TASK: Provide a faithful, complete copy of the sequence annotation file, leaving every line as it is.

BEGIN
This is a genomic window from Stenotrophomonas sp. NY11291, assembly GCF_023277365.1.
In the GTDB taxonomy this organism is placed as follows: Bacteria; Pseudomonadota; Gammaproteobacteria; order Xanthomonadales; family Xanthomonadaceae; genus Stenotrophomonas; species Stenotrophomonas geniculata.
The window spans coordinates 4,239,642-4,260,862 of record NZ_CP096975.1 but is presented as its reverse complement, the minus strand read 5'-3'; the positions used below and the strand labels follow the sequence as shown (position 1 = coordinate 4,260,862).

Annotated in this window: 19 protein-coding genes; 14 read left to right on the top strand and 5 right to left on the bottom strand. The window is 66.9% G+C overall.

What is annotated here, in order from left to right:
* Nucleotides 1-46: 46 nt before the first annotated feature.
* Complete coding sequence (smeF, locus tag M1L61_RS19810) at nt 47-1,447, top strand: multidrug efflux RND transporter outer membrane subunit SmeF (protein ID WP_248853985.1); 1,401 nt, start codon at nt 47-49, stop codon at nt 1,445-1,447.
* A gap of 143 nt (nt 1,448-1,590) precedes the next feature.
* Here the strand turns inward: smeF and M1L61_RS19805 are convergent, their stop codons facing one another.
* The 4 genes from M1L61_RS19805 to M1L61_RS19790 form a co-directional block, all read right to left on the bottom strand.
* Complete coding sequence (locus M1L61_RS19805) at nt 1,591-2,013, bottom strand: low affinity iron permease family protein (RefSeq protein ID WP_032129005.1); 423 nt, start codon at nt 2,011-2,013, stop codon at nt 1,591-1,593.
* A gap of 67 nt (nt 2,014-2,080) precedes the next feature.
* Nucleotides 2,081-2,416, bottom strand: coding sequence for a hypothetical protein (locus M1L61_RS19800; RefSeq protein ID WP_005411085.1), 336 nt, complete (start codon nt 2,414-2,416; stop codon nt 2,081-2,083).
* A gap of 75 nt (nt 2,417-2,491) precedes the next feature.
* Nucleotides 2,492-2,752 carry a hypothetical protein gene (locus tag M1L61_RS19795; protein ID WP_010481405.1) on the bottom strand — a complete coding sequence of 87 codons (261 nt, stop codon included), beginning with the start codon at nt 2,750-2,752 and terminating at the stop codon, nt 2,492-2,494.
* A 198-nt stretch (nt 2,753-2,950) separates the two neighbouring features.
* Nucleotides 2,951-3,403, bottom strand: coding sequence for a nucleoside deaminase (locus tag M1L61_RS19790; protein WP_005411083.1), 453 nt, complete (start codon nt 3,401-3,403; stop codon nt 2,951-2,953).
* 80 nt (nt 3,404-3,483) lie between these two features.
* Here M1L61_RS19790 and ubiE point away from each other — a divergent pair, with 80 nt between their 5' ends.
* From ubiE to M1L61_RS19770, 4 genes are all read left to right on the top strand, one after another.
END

This is a genomic window from Stenotrophomonas sp. NY11291, assembly GCF_023277365.1.
In the GTDB taxonomy this organism is placed as follows: Bacteria; Pseudomonadota; Gammaproteobacteria; order Xanthomonadales; family Xanthomonadaceae; genus Stenotrophomonas; species Stenotrophomonas geniculata.
The window spans coordinates 4,239,642-4,260,862 of record NZ_CP096975.1 but is presented as its reverse complement, the minus strand read 5'-3'; the positions used below and the strand labels follow the sequence as shown (position 1 = coordinate 4,260,862).

Annotated in this window: 19 protein-coding genes; 14 read left to right on the top strand and 5 right to left on the bottom strand. The window is 66.9% G+C overall.

What is annotated here, in order from left to right:
* Nucleotides 1-46: 46 nt before the first annotated feature.
* Complete coding sequence (smeF, locus tag M1L61_RS19810) at nt 47-1,447, top strand: multidrug efflux RND transporter outer membrane subunit SmeF (protein ID WP_248853985.1); 1,401 nt, start codon at nt 47-49, stop codon at nt 1,445-1,447.
* A gap of 143 nt (nt 1,448-1,590) precedes the next feature.
* Here the strand turns inward: smeF and M1L61_RS19805 are convergent, their stop codons facing one another.
* The 4 genes from M1L61_RS19805 to M1L61_RS19790 form a co-directional block, all read right to left on the bottom strand.
* Complete coding sequence (locus M1L61_RS19805) at nt 1,591-2,013, bottom strand: low affinity iron permease family protein (RefSeq protein ID WP_032129005.1); 423 nt, start codon at nt 2,011-2,013, stop codon at nt 1,591-1,593.
* A gap of 67 nt (nt 2,014-2,080) precedes the next feature.
* Nucleotides 2,081-2,416, bottom strand: coding sequence for a hypothetical protein (locus M1L61_RS19800; RefSeq protein ID WP_005411085.1), 336 nt, complete (start codon nt 2,414-2,416; stop codon nt 2,081-2,083).
* A gap of 75 nt (nt 2,417-2,491) precedes the next feature.
* Nucleotides 2,492-2,752 carry a hypothetical protein gene (locus tag M1L61_RS19795; protein ID WP_010481405.1) on the bottom strand — a complete coding sequence of 87 codons (261 nt, stop codon included), beginning with the start codon at nt 2,750-2,752 and terminating at the stop codon, nt 2,492-2,494.
* A 198-nt stretch (nt 2,753-2,950) separates the two neighbouring features.
* Nucleotides 2,951-3,403, bottom strand: coding sequence for a nucleoside deaminase (locus tag M1L61_RS19790; protein WP_005411083.1), 453 nt, complete (start codon nt 3,401-3,403; stop codon nt 2,951-2,953).
* 80 nt (nt 3,404-3,483) lie between these two features.
* Here M1L61_RS19790 and ubiE point away from each other — a divergent pair, with 80 nt between their 5' ends.
* From ubiE to M1L61_RS19770, 4 genes are all read left to right on the top strand, one after another.